It would appear from these data that the finding of cervical spinal cord encroachment on MRI should not be considered an absolute contraindication to cervical manipulation. Even in patients with mild myelopathic signs, this treatment may be provided in some cases. However, because the finding of cord encroachment does not necessarily indicate cord pathology, it cannot be said that all cases of cord encroachment can be treated safely. None of the patients treated here had severe or acute myelopathy. None had advanced signal changes in the spinal cord indicative of myelomalacia. Because spinal cord and nerve root related complications have been reported after cervical manipulation, appropriate clinical reasoning must be used regarding the presence of pathologic changes in the spinal cord before deciding to use cervical manipulation.
Several reports can be found in the literature of patients who have developed signs and symptoms of cervical radiculopathy and/or myelopathy after cervical manipulation. Rinsky et al  reported a 44–year-old patient with “severe ankylosing spondylitis” since the age of 18 years who fell in his kitchen and developed neck pain and “tingling” in his left arm. He consulted a chiropractor and received cervical manipulation. He developed immediate left-sided weakness that progressed to tetraplegia. At surgery, fracture through the spondylotic fusion at the C3–4 interspace was found, with cord compression at that level. A similar case was reported by Schmidley and Koch.  A patient with ankylosing spondylitis fell to the floor while getting out of bed, developing weakness in his legs and stiff neck. He consulted a chiropractor and received cervical manipulation after which his symptoms worsened and involved the upper extremities. He was found to have cervical spondylotic myelopathy, which was treated with surgery.
Davis  reported 2 cases of patients who developed myelopathy after cervical manipulation by osteopaths, although in 1 of these cases, there was evidence of extradural mass in the cervical cord that apparently represented metastasis from a lung carcinoma; however, this article is short on details. Kewalramani et al  reported 3 patients who developed signs and symptoms of myelopathy after cervical manipulation. In 1 case, radiographs showed fracture of the C6 vertebral body and unilateral facet luxation at C5 through C6. In another, surgery revealed subarachnoid hemorrhage. In the third patient, chronic osteomyelitis was found. In none of these patients was it clear what role the manipulation played in the progress of the disease, though the manipulation may have hastened this progression. Destee et al  reported a patient who developed myelopathic signs and symptoms, including bladder dysfunction, 3 days after cervical manipulation. He was found to have large protrusions at C5–C6 and C6–C7, the latter of which was located partially intradural. He was operated on, apparently successfully. Tolge et al  reported a patient with phrenic nerve dysfunction after cervical manipulation. No anatomic explanation was determined in this case. Tseng et al  reported 2 cases, 1 in which a patient developed quadriparesis and difficulty with voiding after the first manipulative treatment and the second in which a patient had been manipulated 3 times before and developed severe neck, shoulder, and arm pain after the fourth manipulative treatment. The type and level of training of the manipulative practitioner was not identified in either case.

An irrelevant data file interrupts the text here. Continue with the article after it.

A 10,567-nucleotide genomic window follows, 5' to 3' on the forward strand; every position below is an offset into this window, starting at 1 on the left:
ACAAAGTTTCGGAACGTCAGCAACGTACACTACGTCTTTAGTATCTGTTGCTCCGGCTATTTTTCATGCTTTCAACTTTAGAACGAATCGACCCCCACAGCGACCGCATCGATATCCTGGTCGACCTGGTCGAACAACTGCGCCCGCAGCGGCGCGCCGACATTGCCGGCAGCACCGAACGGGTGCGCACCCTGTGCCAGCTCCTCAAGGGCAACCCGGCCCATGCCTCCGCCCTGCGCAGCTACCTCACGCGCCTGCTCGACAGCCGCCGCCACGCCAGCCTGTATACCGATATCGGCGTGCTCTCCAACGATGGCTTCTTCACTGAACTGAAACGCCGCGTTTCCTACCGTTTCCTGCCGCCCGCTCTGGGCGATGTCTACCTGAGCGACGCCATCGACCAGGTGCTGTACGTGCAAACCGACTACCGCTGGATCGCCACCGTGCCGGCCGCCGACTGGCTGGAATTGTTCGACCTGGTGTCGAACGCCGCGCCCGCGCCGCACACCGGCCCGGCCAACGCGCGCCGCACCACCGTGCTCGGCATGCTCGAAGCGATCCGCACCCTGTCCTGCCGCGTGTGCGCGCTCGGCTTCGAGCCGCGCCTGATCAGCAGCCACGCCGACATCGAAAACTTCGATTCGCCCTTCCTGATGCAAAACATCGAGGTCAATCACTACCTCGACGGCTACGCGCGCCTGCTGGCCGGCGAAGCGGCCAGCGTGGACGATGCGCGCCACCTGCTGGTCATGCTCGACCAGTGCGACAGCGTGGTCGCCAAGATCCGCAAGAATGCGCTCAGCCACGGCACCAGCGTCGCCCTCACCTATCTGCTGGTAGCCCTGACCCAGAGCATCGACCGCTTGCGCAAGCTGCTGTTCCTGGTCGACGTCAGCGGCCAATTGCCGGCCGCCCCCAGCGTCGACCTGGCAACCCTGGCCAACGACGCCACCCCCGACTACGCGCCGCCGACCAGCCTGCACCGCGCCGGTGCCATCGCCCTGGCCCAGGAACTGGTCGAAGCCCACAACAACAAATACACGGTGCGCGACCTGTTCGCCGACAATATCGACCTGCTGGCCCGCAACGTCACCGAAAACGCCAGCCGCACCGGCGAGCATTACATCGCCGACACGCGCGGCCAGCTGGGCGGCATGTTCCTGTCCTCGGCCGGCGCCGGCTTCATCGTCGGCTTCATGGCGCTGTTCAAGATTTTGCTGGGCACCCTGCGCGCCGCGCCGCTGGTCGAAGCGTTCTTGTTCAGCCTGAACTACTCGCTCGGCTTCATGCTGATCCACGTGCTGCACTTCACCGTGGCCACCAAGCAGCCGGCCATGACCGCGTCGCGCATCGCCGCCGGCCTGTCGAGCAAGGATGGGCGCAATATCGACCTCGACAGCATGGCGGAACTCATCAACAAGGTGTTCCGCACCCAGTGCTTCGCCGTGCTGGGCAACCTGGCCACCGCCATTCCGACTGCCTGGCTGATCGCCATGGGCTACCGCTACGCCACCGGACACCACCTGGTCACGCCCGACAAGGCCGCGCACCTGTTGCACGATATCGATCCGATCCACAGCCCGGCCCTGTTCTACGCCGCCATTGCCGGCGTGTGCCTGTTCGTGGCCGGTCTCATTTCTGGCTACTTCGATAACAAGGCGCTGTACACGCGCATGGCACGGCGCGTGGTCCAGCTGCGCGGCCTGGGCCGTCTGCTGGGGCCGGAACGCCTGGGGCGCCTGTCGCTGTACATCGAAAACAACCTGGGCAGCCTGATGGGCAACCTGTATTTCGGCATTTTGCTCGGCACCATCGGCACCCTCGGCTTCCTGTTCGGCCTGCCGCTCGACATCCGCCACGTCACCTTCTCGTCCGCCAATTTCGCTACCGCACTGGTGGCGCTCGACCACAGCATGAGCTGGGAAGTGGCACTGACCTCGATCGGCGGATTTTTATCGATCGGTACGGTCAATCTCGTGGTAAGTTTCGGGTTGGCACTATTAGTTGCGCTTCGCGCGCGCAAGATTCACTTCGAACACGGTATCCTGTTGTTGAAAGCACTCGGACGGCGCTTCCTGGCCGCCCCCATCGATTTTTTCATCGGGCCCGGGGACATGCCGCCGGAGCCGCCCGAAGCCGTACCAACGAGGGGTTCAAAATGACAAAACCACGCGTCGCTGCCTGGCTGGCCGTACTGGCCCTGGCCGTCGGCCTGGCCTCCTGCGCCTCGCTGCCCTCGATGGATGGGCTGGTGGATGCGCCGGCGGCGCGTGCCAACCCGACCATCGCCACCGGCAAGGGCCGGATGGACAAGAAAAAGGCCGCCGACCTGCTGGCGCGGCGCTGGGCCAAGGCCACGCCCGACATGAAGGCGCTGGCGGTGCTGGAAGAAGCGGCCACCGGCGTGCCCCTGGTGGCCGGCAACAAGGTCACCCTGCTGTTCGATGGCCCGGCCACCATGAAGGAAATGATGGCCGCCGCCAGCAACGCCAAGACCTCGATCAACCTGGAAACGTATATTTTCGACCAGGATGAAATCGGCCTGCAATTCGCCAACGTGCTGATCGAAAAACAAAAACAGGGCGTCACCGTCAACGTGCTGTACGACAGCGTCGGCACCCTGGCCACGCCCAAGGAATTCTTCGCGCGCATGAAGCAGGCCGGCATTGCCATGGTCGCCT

Misra et al  reported a case in which a patient developed spinal cord and brainstem dysfunction immediately after manipulation by a barber. Magnetic resonance imaging showed a spinal cord neurofibroma at the C1 through C2 level. Interestingly, despite the fact that the manipulation in this case was delivered by a barber, the keywords for this article included “chiropractic manipulation.” This is consistent with other reports that have appeared to implicate “chiropractic manipulation” in cases of postmanipulative complications that do not involve chiropractors.  Equally noteworthy is the fact that these authors state  that “neck manipulation can be dangerous and should be avoided.” Chung et al  reported a patient treated by a bonesetter who, “suddenly and forcefully rotated his head to one side and then the other side.” The patient immediately developed “numbness of his whole body and difficulty of breathing.” This was attributed to contusion to the upper cervical cord and lower brainstem brought about by the manipulation. Segal et al  reported a case of a young and otherwise healthy woman who developed sensory disturbances and bowel and bladder difficulty starting 15 minutes after cervical manipulation by a chiropractor. No speculation was made as to what could possibly have been the mechanism in this case, and the authors acknowledged that this was an “extraordinarily rare” complication to cervical manipulation. Lipper et al  reported a case of a woman who developed Brown-Sequard syndrome after her third session of cervical manipulation by a chiropractor, which resolved completely with steroids and immobilization. Padua et al  reported on 4 patients with radicular and/or spinal cord lesions after treatment with manipulation. Two of these had central disk protrusions, and the other 2 had cervical spondylotic myelopathy.